Microsoft has recently announced a change in the domain name pattern for its user-facing Microsoft 365 apps and services. This means that Microsoft Outlook, Microsoft Teams, and other Microsoft 365 applications will now be accessible through the cloud.microsoft domain-name pattern.
This move is aimed at simplifying endpoint allow-list management for IT professionals, while providing a clean security boundary for compliant authenticated experiences. In this article, we will delve deeper into this change and its implications for IT professionals.
What does this change mean?
Microsoft has consolidated all user-facing Microsoft 365 apps and services into a new domain-name pattern, namely “cloud.microsoft.” This means that all user-facing products will now be accessible through this domain name. For example, Microsoft Outlook users will access their accounts via outlook.cloud.microsoft and Microsoft Teams users will access theirs via teams.cloud.microsoft.
The change is expected to be gradual, with only “net-new services” following this domain-name approach. Existing services will transition at a slower pace. However, Microsoft has assured users that no customer action will be needed to continue to use Microsoft 365 workloads the same way they do today.
Benefits of the change
The domain-name change will benefit IT professionals in several ways. Here are some of them:
- Simplifying endpoint allow-list management: With all user-facing Microsoft 365 apps and services accessible through a unified domain name, IT departments can now simplify endpoint allow-list management, making it easier to manage security configurations.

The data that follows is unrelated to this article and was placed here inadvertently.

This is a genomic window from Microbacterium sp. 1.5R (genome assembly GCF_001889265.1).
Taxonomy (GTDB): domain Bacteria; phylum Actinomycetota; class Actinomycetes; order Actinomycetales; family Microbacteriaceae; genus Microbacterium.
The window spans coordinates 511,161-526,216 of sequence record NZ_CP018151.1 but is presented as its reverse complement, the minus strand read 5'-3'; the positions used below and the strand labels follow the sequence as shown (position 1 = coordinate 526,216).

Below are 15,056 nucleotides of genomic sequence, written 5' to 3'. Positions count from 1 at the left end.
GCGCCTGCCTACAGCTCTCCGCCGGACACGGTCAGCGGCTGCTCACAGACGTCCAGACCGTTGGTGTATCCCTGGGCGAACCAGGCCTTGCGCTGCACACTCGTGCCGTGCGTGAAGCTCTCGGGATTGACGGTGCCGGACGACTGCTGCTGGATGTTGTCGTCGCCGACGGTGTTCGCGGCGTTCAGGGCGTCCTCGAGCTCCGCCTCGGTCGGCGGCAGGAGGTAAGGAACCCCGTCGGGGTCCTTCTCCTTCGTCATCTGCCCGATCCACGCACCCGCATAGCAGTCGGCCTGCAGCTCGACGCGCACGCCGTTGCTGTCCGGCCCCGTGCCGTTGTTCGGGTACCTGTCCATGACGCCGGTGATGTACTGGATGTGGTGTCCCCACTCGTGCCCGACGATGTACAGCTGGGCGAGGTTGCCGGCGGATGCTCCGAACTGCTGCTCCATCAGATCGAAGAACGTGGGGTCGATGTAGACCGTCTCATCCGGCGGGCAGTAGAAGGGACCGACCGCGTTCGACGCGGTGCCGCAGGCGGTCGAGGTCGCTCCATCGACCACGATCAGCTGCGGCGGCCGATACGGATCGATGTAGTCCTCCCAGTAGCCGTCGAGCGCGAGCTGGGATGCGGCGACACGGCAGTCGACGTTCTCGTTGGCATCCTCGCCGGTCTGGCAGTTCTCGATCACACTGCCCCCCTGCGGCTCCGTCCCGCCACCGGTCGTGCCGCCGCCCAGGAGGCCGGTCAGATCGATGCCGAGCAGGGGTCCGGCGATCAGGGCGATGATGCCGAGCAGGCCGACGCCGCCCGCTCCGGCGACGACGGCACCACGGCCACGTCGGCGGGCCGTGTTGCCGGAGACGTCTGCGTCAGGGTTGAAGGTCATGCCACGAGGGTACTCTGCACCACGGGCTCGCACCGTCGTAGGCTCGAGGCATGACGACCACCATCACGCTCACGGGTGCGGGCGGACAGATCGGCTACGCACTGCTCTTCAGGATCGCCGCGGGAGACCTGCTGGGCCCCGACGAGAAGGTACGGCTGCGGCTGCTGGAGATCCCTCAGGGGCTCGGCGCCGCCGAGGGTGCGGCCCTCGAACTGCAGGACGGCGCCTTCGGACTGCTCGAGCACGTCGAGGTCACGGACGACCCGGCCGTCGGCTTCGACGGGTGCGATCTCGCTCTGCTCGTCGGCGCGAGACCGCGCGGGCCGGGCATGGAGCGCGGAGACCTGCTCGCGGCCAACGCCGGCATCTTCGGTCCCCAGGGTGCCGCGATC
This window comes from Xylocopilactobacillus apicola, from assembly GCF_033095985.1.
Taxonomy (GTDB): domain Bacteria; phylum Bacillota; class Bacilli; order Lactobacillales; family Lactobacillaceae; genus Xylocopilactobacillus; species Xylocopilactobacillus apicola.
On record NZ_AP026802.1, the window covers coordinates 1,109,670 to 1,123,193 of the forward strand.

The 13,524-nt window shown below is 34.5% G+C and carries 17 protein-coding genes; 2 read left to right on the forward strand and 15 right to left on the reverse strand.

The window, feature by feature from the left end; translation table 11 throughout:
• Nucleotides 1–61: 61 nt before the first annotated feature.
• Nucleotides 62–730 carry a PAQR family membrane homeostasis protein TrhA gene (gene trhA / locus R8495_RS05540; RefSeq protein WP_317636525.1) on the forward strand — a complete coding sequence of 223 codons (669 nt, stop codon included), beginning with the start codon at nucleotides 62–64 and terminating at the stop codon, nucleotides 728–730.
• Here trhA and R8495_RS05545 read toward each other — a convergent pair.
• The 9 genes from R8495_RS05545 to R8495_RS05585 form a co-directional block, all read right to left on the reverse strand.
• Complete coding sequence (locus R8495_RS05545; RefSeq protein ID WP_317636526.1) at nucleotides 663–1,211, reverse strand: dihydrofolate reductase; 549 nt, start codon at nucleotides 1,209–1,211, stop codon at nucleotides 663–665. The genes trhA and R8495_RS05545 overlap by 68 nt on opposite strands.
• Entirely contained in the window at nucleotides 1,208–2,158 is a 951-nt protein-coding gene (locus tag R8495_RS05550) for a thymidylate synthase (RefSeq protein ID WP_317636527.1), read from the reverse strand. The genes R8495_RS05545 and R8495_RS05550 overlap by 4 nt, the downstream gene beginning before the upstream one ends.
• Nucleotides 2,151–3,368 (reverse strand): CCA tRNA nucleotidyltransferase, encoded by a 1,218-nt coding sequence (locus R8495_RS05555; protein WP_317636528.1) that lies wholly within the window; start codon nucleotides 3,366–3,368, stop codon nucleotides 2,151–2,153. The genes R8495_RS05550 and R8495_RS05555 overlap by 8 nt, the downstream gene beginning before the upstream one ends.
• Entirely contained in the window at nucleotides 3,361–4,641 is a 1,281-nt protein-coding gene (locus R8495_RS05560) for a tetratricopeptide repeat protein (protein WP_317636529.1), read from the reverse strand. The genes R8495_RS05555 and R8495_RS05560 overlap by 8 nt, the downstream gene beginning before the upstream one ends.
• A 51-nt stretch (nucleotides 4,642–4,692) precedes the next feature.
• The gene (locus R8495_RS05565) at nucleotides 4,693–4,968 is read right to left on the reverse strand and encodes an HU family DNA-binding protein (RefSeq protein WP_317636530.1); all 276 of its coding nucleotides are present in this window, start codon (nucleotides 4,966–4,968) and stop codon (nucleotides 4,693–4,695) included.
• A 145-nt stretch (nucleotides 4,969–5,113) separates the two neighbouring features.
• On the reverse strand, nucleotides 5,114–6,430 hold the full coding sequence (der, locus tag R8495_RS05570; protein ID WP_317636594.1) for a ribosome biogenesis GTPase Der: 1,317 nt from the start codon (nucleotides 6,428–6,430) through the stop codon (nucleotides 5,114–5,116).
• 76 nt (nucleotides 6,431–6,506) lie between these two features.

- Establishing a clean security boundary: The “cloud” part of the new domain-name approach helps establish a clean security boundary for compliant authenticated experiences. This is particularly important for Microsoft’s “user-facing products,” which require compliance with regulatory requirements.
- Simplifying matters for IT departments: By consolidating all user-facing Microsoft 365 apps and services into a unified domain name, IT departments can simplify their operations, reducing the time and resources required to manage the services.
Implications for IT professionals
IT professionals will need to be aware of the following implications of this change:
- Tracking URL changes: Changes to the Microsoft 365 IP addresses and URLs are usually published near the end of each month. IT professionals will need to track these changes as part of their change management practices.
- Advance notice: IT departments will get at least 30 days advance notice before Microsoft makes a domain name change that would require a customer network configuration.
- Allow list updates: Admins seeking to update their allow lists will find that *.cloud.microsoft has already been added to the official list of Office 365 URLs and IP address ranges.
The announcement was focused on the domain-name change for Microsoft 365 apps and services, but other Microsoft workloads could get a similar treatment, Microsoft’s FAQ suggested. Azure services might be next, but Microsoft has not commented on such prospects.
IT professionals can also seek clarification on this changeover to the “cloud.microsoft” domain for Microsoft 365 apps and services in a May 24 “Ask Microsoft Anything” session.
The domain-name change for Microsoft 365 apps and services is a significant development that will have far-reaching implications for IT professionals. By consolidating all user-facing Microsoft 365 apps and services into a unified domain name, Microsoft aims to simplify endpoint allow-list management and establish a clean security boundary for compliant authenticated experiences. However, IT professionals will need to track URL changes and be aware of the implications of the changeover. With adequate preparation and planning, this change can help IT departments streamline their operations and enhance security for user-facing Microsoft 365 apps and services.